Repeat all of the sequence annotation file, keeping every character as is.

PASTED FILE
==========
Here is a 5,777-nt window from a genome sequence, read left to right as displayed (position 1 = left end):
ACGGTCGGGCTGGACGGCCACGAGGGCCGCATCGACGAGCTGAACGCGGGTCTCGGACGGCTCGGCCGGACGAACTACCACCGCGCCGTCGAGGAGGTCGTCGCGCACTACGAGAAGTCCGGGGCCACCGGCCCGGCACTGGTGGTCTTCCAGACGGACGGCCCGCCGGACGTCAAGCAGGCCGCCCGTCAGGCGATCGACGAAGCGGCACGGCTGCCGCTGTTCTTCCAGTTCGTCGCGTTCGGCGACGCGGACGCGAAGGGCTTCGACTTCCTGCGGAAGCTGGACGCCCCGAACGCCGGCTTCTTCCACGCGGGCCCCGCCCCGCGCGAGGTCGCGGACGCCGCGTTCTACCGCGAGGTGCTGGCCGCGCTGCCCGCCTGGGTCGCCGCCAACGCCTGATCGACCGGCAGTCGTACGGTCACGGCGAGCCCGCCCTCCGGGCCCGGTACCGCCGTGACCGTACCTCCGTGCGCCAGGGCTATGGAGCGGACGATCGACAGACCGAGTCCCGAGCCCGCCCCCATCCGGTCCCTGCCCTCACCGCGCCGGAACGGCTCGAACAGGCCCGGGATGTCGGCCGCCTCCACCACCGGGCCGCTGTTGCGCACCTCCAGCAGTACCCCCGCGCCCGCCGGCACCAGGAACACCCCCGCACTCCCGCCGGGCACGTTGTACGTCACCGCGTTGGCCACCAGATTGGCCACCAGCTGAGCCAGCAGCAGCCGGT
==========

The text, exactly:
Here is a 5,777-nt window from a genome sequence, read left to right as displayed (position 1 = left end):
ACGGTCGGGCTGGACGGCCACGAGGGCCGCATCGACGAGCTGAACGCGGGTCTCGGACGGCTCGGCCGGACGAACTACCACCGCGCCGTCGAGGAGGTCGTCGCGCACTACGAGAAGTCCGGGGCCACCGGCCCGGCACTGGTGGTCTTCCAGACGGACGGCCCGCCGGACGTCAAGCAGGCCGCCCGTCAGGCGATCGACGAAGCGGCACGGCTGCCGCTGTTCTTCCAGTTCGTCGCGTTCGGCGACGCGGACGCGAAGGGCTTCGACTTCCTGCGGAAGCTGGACGCCCCGAACGCCGGCTTCTTCCACGCGGGCCCCGCCCCGCGCGAGGTCGCGGACGCCGCGTTCTACCGCGAGGTGCTGGCCGCGCTGCCCGCCTGGGTCGCCGCCAACGCCTGATCGACCGGCAGTCGTACGGTCACGGCGAGCCCGCCCTCCGGGCCCGGTACCGCCGTGACCGTACCTCCGTGCGCCAGGGCTATGGAGCGGACGATCGACAGACCGAGTCCCGAGCCCGCCCCCATCCGGTCCCTGCCCTCACCGCGCCGGAACGGCTCGAACAGGCCCGGGATGTCGGCCGCCTCCACCACCGGGCCGCTGTTGCGCACCTCCAGCAGTACCCCCGCGCCCGCCGGCACCAGGAACACCCCCGCACTCCCGCCGGGCACGTTGTACGTCACCGCGTTGGCCACCAGATTGGCCACCAGCTGAGCCAGCAGCAGCCGGT